"I have felt motivated in having female leadership at work.  It keeps me on my toes and challenges me to never back down or shy away from opportunities that can eventually help me propel in my career.  I strongly believe we need female leaders because it motivates and empowers us to never back down.  It is even more empowering to have women at the table that look like us." -- Alicia Lee, Sales Coordinator

"Watching and learning from these women has allowed me to gain confidence in myself and my abilities.  When I see these experienced women stick up for what they believe in and stand by their knowledge, products, presentations, etc. in the face of criticism, I know that I can do the same." -– Sarah Federman, Research Coordinator

"At Outfront, everything feels within reach -- no ask is too big, and no goal unachievable -- because the female leaders above me have set the example that speaking your mind and getting involved in every which way you can help you break through to the top." -– Briana Draguca, Social Media Coordinator

"It's important to have female leaders at work because women bring a different approach and perspective to business.  When I first started working at Outfront I was immediately paired up to a team with a strong female leader.  I look up to her because she is opinionated, compassionate, determined and a force to be reckoned with." -– Sam Cruz, Sales Coordinator

"In the two years working with Christine [Rose, Marketing Manager] and under the marketing team, I feel like I have gained so much confidence in myself and my skill set, having positive role models and mentors to look up to!  As women, we have a voice, and we shouldn't be afraid to use it!" – Brooke Berka, Marketing Specialist

"It is so important to have female leaders to set the bar and pave the way for all the generations to come.  There is the inspiration that comes from women motivating women in this environment that helps mold the next female leader." -– Brianna Foley, Art Director, Marketing Manager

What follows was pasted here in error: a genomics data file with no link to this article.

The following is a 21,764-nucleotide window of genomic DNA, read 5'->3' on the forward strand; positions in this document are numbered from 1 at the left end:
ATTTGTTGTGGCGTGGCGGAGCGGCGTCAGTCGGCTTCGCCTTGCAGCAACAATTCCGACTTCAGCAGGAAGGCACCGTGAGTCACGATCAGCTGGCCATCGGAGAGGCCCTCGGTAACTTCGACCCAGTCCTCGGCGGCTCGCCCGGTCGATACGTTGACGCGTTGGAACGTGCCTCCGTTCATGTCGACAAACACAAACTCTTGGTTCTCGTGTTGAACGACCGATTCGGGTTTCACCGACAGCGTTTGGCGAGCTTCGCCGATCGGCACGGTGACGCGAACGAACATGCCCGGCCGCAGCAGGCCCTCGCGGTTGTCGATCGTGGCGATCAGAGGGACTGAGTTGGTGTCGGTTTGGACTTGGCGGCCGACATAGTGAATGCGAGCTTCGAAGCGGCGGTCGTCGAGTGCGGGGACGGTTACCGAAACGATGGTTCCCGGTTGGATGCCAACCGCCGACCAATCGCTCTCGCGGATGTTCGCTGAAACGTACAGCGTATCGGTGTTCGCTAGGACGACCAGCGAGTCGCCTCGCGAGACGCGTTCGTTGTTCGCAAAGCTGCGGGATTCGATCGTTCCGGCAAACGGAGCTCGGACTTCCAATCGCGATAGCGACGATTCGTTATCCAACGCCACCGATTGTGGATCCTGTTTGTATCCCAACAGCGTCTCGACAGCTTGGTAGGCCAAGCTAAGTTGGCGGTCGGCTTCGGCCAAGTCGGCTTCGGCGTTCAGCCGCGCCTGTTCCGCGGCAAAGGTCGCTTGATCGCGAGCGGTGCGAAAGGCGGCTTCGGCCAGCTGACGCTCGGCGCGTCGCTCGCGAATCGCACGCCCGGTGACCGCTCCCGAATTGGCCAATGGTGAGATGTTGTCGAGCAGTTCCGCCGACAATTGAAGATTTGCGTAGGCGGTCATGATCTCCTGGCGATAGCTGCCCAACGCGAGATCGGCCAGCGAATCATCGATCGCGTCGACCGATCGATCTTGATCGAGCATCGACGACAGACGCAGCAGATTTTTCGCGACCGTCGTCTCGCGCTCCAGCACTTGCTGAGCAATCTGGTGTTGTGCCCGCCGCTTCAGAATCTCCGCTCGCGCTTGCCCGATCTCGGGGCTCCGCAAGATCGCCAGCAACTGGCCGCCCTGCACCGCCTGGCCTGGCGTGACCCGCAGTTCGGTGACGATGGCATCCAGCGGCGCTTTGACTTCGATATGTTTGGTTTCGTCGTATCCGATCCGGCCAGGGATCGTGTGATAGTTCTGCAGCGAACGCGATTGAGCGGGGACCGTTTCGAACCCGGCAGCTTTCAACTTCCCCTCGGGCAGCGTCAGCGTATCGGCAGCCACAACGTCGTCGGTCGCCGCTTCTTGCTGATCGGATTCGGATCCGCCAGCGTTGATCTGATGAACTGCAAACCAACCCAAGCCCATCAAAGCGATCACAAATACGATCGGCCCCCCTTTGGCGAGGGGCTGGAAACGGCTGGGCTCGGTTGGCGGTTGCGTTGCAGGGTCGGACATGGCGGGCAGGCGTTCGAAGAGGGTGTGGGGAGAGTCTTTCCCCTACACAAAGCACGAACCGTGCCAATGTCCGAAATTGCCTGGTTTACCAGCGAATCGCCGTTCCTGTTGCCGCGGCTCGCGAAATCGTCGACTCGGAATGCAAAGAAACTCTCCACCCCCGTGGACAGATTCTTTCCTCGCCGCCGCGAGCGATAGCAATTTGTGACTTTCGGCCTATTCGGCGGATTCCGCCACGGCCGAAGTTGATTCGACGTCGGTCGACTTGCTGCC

"I think that sometimes women are used to asking for permission before moving forward with their own ideas.  It's important to be an example of a woman that is confident in her skills/ideas in the workplace." -– Rachel Sosa, Marketing Specialist

"Female leaders are important in a world where we are underrepresented and taught to silence ourselves.  We need more powerful female leaders to show young women what they can be in their future." -– Keierra Wiltshire, Sales Coordinator

"When more women get promoted to higher level management roles, it's a step closer to gender equality and brings more diversity to the workplace." -- Madison Marsh, Marketing Coordinator

Seeing women succeed so publicly is encouraging and provides momentous energy that keeps us going.  In the personal sphere, working alongside women and championing females contributes to the development of personal confidence.  Sian Beilock, Barnard College's newest president, writes on how to get rid of the very self-doubt I felt when starting work.  Her conclusion reflects my experiences and what we can see in all work places: "When women see other women operating on a level playing field, they will be less likely to doubt their capabilities."  (Financial Times)  This month we celebrate, of course with the praising hands emoji, the award winners and history makers, while also thanking and recognizing personal teachers and heroines who have helped us grow so we may do the same for future generations.